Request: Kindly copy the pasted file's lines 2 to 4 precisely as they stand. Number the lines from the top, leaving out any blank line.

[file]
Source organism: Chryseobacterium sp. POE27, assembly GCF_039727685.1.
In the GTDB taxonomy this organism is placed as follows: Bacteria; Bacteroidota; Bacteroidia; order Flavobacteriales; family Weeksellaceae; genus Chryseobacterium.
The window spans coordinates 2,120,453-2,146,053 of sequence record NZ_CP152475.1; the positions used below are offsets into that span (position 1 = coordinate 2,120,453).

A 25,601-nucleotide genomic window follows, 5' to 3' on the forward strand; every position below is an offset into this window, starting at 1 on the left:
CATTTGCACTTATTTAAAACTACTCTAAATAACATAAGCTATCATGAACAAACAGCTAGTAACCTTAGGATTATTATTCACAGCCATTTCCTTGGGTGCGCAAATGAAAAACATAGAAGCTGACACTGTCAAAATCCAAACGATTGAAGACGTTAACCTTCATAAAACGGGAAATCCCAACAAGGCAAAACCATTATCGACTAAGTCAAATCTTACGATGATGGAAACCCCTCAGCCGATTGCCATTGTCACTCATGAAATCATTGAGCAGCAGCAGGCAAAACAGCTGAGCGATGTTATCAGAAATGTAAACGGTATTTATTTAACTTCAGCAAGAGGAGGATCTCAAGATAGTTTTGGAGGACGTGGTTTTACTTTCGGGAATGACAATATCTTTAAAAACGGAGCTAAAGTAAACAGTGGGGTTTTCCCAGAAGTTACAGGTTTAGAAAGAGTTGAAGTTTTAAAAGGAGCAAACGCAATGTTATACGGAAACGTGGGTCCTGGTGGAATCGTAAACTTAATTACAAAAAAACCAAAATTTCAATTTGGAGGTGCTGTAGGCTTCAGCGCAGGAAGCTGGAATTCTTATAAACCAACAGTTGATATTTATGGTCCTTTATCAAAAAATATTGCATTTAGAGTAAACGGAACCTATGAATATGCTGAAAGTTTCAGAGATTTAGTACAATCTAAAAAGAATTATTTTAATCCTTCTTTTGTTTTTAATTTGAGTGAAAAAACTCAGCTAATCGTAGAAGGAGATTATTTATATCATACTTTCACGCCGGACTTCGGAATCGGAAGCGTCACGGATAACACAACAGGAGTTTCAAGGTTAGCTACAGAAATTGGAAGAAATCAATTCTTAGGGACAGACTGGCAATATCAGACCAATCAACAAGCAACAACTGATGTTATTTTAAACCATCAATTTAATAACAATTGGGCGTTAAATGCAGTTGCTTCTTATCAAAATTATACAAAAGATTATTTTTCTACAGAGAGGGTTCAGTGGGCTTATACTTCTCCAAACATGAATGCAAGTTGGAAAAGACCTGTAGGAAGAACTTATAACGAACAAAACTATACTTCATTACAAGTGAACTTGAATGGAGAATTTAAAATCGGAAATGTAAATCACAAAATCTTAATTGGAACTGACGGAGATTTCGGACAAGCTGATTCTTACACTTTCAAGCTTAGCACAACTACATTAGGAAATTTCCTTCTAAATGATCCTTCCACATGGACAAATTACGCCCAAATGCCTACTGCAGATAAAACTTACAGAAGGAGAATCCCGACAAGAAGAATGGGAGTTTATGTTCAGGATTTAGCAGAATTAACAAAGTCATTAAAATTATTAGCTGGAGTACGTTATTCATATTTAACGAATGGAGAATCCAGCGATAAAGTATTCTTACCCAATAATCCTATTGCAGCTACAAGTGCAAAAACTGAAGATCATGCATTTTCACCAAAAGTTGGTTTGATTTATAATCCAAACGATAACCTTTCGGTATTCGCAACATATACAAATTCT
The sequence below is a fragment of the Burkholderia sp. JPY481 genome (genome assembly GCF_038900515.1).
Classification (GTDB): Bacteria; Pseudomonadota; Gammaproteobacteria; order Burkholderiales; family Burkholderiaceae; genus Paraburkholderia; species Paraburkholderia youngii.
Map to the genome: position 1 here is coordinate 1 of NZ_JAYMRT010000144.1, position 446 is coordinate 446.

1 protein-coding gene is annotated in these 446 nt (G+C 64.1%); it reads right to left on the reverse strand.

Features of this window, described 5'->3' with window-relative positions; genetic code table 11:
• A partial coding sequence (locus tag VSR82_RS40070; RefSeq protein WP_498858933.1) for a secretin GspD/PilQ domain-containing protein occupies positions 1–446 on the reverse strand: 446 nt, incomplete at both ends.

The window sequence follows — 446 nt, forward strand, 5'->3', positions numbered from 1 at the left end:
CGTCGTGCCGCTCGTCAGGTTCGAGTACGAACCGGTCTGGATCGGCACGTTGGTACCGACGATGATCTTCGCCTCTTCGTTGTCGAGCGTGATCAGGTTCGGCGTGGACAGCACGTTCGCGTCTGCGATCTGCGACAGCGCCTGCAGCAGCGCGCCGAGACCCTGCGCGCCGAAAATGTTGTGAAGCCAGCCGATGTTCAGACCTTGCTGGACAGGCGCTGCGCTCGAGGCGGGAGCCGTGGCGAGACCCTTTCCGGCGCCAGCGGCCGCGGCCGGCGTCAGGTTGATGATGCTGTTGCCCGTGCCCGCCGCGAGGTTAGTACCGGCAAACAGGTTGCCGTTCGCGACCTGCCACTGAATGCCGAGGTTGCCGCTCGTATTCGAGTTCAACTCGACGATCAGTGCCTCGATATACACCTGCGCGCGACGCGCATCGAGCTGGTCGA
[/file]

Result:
In the GTDB taxonomy this organism is placed as follows: Bacteria; Bacteroidota; Bacteroidia; order Flavobacteriales; family Weeksellaceae; genus Chryseobacterium.
The window spans coordinates 2,120,453-2,146,053 of sequence record NZ_CP152475.1; the positions used below are offsets into that span (position 1 = coordinate 2,120,453).

A 25,601-nucleotide genomic window follows, 5' to 3' on the forward strand; every position below is an offset into this window, starting at 1 on the left: